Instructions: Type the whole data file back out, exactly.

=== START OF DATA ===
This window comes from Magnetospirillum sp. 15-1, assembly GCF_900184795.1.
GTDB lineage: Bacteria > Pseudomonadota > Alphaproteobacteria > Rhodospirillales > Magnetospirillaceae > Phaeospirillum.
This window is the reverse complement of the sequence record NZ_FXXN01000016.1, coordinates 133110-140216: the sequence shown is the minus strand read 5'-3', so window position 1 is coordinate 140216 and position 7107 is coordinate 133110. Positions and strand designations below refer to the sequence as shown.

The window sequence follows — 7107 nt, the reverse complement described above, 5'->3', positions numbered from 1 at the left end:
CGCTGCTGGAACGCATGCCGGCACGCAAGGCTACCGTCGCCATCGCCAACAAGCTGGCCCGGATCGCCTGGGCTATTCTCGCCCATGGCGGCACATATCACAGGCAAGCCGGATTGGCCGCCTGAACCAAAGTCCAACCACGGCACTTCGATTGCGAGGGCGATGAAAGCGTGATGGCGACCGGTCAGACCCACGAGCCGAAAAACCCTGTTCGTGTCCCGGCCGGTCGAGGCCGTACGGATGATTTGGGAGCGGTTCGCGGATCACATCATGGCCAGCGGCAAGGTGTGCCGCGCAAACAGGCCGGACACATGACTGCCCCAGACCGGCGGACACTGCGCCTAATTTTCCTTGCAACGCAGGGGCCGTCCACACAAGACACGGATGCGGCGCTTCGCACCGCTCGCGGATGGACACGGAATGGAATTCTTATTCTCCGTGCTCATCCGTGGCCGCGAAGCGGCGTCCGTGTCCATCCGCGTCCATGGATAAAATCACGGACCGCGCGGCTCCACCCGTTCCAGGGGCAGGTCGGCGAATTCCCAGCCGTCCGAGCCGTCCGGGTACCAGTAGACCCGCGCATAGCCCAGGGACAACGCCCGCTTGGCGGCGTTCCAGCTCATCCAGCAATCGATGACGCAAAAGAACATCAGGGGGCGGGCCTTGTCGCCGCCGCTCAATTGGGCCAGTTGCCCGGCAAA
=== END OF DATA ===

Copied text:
This window comes from Magnetospirillum sp. 15-1, assembly GCF_900184795.1.
GTDB lineage: Bacteria > Pseudomonadota > Alphaproteobacteria > Rhodospirillales > Magnetospirillaceae > Phaeospirillum.
This window is the reverse complement of the sequence record NZ_FXXN01000016.1, coordinates 133110-140216: the sequence shown is the minus strand read 5'-3', so window position 1 is coordinate 140216 and position 7107 is coordinate 133110. Positions and strand designations below refer to the sequence as shown.

The window sequence follows — 7107 nt, the reverse complement described above, 5'->3', positions numbered from 1 at the left end:
CGCTGCTGGAACGCATGCCGGCACGCAAGGCTACCGTCGCCATCGCCAACAAGCTGGCCCGGATCGCCTGGGCTATTCTCGCCCATGGCGGCACATATCACAGGCAAGCCGGATTGGCCGCCTGAACCAAAGTCCAACCACGGCACTTCGATTGCGAGGGCGATGAAAGCGTGATGGCGACCGGTCAGACCCACGAGCCGAAAAACCCTGTTCGTGTCCCGGCCGGTCGAGGCCGTACGGATGATTTGGGAGCGGTTCGCGGATCACATCATGGCCAGCGGCAAGGTGTGCCGCGCAAACAGGCCGGACACATGACTGCCCCAGACCGGCGGACACTGCGCCTAATTTTCCTTGCAACGCAGGGGCCGTCCACACAAGACACGGATGCGGCGCTTCGCACCGCTCGCGGATGGACACGGAATGGAATTCTTATTCTCCGTGCTCATCCGTGGCCGCGAAGCGGCGTCCGTGTCCATCCGCGTCCATGGATAAAATCACGGACCGCGCGGCTCCACCCGTTCCAGGGGCAGGTCGGCGAATTCCCAGCCGTCCGAGCCGTCCGGGTACCAGTAGACCCGCGCATAGCCCAGGGACAACGCCCGCTTGGCGGCGTTCCAGCTCATCCAGCAATCGATGACGCAAAAGAACATCAGGGGGCGGGCCTTGTCGCCGCCGCTCAATTGGGCCAGTTGCCCGGCAAA